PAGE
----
Thursday, April 10, 2008

Live with David Flink : Eye to Eye

powered by ODEO

Join host Melinda Pongrey for our conversation with David Flink, Executive Director & Co-Founder of Project Eye-To-Eye
Friday April 11th, 9 am PST

David Flink is the Executive Director and Co-Founder of Project Eye-To-Eye. Project Eye-To-Eye is a national mentoring program that matches college and high school students with LD/ADHD, acting as tutors, role models and mentors, with elementary, middle, and high school students with LD/ADHD in order to empower these students and help them find success. Like many who are eventually diagnosed with dyslexia, David Flink’s first exposure to the treatment of this learning difference was on the cold linoleum floor outside is 5th grade classroom.
He existed for a year in this reading group of one where his teachers, although often well intentioned, did not teach David fundamental reading skills but instead, shame. Though struggling through much of his pre-college education, David eventually found success in school and once attending Brown University decided he needed to transcend his past experiences and attempt to empower others who might be encountering similar difficulty in school. Hence, he became one of the founding creators of Project Eye-To-Eye.

In addition to his work in Project Eye-To-Eye, he also received a double degree in Education and Psychology from Brown University and graduated with honors. The Orton Gillingham Society has recognized his Honors Thesis on the Treatment of Dyslexia through Multisensory Learning and David has lectured at Brown University , Dartmouth College , Vassar College , Columbia University , Reed College , and numerous conferences for organizations including the International Dyslexia Association.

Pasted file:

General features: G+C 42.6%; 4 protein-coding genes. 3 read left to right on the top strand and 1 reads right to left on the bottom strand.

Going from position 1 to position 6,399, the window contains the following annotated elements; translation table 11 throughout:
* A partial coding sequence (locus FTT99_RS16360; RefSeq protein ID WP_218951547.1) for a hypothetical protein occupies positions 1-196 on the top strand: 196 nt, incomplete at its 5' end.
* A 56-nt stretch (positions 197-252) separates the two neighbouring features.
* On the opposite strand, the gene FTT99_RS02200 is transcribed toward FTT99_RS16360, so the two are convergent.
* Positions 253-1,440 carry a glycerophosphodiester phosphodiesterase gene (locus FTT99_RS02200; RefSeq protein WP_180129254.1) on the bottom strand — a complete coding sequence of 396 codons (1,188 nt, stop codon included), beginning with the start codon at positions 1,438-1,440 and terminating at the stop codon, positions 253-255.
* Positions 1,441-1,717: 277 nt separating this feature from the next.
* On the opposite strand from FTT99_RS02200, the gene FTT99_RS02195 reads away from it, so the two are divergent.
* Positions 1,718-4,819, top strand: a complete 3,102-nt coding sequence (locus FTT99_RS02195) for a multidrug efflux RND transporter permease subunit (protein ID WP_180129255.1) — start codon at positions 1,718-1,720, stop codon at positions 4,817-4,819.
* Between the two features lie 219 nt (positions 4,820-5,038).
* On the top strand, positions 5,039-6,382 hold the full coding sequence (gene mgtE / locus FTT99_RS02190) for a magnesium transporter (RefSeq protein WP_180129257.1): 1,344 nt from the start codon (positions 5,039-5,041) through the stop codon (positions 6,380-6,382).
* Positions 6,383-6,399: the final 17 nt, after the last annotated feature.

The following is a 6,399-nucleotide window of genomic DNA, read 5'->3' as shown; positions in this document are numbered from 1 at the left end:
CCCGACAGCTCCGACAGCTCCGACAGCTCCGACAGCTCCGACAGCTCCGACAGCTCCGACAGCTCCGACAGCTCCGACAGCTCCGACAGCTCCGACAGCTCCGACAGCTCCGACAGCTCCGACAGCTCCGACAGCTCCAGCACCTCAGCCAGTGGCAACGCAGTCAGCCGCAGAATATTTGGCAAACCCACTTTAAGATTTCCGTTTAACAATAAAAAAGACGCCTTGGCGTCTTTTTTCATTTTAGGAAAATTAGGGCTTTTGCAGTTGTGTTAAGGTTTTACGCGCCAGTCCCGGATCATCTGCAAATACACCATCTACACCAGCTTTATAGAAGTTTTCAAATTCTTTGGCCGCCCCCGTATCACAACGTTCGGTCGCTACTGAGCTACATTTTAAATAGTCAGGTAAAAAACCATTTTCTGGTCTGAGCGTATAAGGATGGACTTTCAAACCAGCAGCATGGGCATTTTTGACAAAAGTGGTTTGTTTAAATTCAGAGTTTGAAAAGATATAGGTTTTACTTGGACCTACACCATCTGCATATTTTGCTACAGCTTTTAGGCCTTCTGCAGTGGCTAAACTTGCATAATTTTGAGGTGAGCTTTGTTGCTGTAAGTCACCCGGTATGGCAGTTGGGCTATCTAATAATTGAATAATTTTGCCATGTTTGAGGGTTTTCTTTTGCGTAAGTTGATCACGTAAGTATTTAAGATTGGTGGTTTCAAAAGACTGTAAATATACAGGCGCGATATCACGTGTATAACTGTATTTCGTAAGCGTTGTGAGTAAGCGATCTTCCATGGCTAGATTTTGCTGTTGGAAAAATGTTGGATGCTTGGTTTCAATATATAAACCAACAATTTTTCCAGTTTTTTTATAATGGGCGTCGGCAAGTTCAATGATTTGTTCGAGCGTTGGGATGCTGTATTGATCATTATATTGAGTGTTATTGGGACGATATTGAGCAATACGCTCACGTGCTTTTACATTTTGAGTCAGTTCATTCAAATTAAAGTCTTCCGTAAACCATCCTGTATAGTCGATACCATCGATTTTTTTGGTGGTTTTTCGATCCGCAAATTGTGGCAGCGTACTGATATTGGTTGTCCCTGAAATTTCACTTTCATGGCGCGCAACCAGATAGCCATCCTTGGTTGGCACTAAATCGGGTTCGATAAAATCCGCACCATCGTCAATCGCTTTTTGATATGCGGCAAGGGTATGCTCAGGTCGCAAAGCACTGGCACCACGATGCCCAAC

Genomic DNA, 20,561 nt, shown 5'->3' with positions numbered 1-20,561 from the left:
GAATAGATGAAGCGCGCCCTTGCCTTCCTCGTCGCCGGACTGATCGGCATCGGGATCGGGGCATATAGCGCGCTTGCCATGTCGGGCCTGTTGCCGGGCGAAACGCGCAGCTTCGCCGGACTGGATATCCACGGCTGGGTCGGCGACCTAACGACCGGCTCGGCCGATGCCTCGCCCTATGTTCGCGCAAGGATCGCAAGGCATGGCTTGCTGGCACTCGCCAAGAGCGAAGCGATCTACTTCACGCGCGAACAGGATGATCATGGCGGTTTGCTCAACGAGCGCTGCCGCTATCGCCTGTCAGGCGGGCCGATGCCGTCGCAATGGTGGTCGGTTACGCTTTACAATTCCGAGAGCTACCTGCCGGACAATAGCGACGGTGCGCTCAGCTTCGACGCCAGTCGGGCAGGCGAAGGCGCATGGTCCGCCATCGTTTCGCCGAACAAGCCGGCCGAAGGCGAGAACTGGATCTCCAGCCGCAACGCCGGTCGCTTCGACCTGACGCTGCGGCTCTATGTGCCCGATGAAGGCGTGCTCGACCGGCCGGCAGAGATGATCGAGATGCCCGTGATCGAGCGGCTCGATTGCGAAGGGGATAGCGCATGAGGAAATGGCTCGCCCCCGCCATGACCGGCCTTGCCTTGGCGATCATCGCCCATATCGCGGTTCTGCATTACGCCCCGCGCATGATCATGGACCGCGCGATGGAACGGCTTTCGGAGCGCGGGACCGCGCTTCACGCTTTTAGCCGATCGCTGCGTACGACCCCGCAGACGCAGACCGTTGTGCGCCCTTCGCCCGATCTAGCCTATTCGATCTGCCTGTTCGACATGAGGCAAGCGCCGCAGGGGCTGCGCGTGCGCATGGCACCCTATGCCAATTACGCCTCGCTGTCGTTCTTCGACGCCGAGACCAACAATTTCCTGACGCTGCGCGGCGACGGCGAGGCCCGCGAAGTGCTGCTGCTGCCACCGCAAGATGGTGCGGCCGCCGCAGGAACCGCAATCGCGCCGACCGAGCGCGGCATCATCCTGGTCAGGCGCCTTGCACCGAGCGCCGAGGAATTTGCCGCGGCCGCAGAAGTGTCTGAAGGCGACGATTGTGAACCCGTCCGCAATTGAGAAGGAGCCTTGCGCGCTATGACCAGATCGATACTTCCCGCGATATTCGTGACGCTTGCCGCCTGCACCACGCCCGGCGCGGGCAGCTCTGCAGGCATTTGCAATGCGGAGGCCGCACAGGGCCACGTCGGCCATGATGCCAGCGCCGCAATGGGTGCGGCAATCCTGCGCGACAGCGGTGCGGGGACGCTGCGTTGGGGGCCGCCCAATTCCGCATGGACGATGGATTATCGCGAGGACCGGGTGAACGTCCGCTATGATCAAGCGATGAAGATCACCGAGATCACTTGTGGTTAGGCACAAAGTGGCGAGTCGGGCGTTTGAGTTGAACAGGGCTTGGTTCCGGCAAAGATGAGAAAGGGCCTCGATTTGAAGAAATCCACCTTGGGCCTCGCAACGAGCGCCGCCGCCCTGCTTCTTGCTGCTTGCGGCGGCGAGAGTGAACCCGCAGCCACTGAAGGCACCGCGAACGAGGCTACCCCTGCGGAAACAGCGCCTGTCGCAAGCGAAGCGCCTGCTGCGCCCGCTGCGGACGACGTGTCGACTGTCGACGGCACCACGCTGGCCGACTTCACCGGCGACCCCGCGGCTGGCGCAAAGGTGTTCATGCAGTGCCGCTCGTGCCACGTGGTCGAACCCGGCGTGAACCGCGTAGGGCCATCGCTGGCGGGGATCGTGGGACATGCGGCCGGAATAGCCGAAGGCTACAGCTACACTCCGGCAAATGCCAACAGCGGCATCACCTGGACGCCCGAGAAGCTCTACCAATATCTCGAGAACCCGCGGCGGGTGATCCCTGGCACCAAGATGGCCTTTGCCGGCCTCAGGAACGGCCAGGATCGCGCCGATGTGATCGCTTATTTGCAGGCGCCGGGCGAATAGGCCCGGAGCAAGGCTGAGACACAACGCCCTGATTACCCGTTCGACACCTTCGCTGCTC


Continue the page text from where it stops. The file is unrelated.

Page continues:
David has served as an Admissions Officer for Brown University , where he evaluated over 4,000 applications, and was the Disability Admissions Liaison at Brown University , reviewing all applications of those who apply to Brown with disabilities.


greeneyes said...

Wow, interesting. I have a wonderful son who is 14, dyslexic and dysgraphic and I have heard it all from his school district. They want me to lower my expectations for my brilliant son who is a very sweet, warm compassionate person but doing horribly in school. Its nice to see this site.

Melinda said...

Lucky for your son that he has you to advocate! We lose so many gifts when we shortchange our students who have dyslexia, dysgraphia and other learning differences.

Melinda said...

Check out Ira Socol's blog and his information on free universal design technologies!

No excuses for developing language and thinking skills without depending on paper and pencil routes!